The number of fetus and infant deaths due to these disorders is estimated at more than 500,000. "That equates to over 1,600 deaths of pregnant young women and babies every day - an unacceptable burden - and more than 99% of these deaths occur in developing countries - an issue of social justice," said Dr. von Dadelszen.
The Phone Oximeter can also reveal dangerously low oxygen levels in patients with pneumonia, which kills more than 1 million children annually.
The $40 target price will make it 80% less costly than any other device capable today of meeting high-level medical standards.
Tests to fine-tune the device will involve monitoring blood-oxygen levels of athletes in training, allowing developers to fast-track its preliminary use. Longer term medical trials of the mobile application and its pre-eclampsia predictive capability will involve 80,000 women in four countries: India, Pakistan, Mozambique and Nigeria.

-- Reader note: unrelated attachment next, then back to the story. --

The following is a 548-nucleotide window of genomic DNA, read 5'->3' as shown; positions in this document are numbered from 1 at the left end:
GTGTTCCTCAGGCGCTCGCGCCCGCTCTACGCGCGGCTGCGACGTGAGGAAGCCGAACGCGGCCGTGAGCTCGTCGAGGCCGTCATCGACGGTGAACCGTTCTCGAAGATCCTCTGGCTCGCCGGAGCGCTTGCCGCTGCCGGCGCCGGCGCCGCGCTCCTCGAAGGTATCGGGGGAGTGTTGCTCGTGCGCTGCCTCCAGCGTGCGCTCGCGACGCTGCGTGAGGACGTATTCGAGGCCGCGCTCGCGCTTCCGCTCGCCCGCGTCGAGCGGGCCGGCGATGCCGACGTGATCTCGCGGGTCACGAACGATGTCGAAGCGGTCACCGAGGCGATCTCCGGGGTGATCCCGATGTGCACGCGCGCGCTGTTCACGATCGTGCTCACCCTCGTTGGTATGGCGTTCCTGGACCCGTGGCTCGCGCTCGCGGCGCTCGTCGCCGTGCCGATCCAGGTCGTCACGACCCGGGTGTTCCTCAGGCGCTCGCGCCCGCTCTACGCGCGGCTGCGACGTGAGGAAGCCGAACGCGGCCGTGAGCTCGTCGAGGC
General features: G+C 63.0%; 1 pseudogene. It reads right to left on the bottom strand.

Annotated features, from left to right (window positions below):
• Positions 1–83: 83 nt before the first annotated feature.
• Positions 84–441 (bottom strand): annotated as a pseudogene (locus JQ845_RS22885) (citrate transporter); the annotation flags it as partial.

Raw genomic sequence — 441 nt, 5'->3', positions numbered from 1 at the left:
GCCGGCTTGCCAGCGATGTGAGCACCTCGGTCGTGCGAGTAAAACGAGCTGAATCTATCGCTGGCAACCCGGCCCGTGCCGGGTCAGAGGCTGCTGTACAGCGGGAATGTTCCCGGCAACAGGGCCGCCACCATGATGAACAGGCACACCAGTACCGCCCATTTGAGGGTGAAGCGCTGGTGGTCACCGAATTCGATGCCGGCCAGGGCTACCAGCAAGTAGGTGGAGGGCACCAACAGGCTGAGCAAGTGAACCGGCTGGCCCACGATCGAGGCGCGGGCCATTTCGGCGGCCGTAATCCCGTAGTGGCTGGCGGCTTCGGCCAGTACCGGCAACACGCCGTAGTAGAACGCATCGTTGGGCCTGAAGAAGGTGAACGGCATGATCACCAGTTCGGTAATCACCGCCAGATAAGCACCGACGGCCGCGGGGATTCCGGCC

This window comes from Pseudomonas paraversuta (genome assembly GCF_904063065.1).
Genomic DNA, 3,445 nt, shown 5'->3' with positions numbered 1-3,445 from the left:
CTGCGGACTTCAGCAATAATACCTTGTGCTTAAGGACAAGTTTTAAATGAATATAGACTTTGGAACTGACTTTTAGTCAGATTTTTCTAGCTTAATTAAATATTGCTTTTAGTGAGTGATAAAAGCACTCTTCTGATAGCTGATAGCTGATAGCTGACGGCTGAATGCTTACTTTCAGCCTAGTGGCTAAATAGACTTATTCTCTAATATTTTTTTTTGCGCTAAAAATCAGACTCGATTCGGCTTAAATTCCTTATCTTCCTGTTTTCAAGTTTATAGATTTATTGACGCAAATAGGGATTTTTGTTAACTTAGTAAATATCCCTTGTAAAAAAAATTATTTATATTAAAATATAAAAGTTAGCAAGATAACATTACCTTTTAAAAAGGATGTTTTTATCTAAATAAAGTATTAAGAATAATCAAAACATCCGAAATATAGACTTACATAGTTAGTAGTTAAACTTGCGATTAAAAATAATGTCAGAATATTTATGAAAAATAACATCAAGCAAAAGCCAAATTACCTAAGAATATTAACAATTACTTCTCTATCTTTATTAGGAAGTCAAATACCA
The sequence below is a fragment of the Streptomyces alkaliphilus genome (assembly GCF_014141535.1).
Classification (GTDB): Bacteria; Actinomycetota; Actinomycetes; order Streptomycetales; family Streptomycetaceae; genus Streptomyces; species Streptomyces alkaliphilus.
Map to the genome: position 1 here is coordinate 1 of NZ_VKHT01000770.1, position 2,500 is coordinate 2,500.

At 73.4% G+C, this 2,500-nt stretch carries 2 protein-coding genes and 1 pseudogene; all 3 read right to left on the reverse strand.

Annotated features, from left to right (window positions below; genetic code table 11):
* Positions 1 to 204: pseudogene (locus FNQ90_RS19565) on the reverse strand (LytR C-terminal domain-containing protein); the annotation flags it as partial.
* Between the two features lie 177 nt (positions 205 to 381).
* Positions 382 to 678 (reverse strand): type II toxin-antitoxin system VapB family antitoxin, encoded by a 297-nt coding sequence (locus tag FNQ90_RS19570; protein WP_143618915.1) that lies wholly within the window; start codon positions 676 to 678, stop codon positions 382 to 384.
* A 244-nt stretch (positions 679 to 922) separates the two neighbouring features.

"This is a critical step in achieving our goal of having a pulse oximeter in every home," said Dr. Mark Ansermino. Dr. Guy Dumont adds: "Through innovative engineering, we have been able to tap into the computing power of smartphones to produce medical-grade, low-cost monitoring systems amenable to widespread usage in low- and medium-resource countries."
"Not only will the Phone Oximeter address a critical global health need, LGTmedical will create jobs and economic opportunities in Canada and elsewhere," said Mr. Rajani. "As an impact-oriented investor, this is a win-win situation. I commend the Government of Canada, through Grand Challenges Canada, for creating this impact invest
|Contact: Terry Collins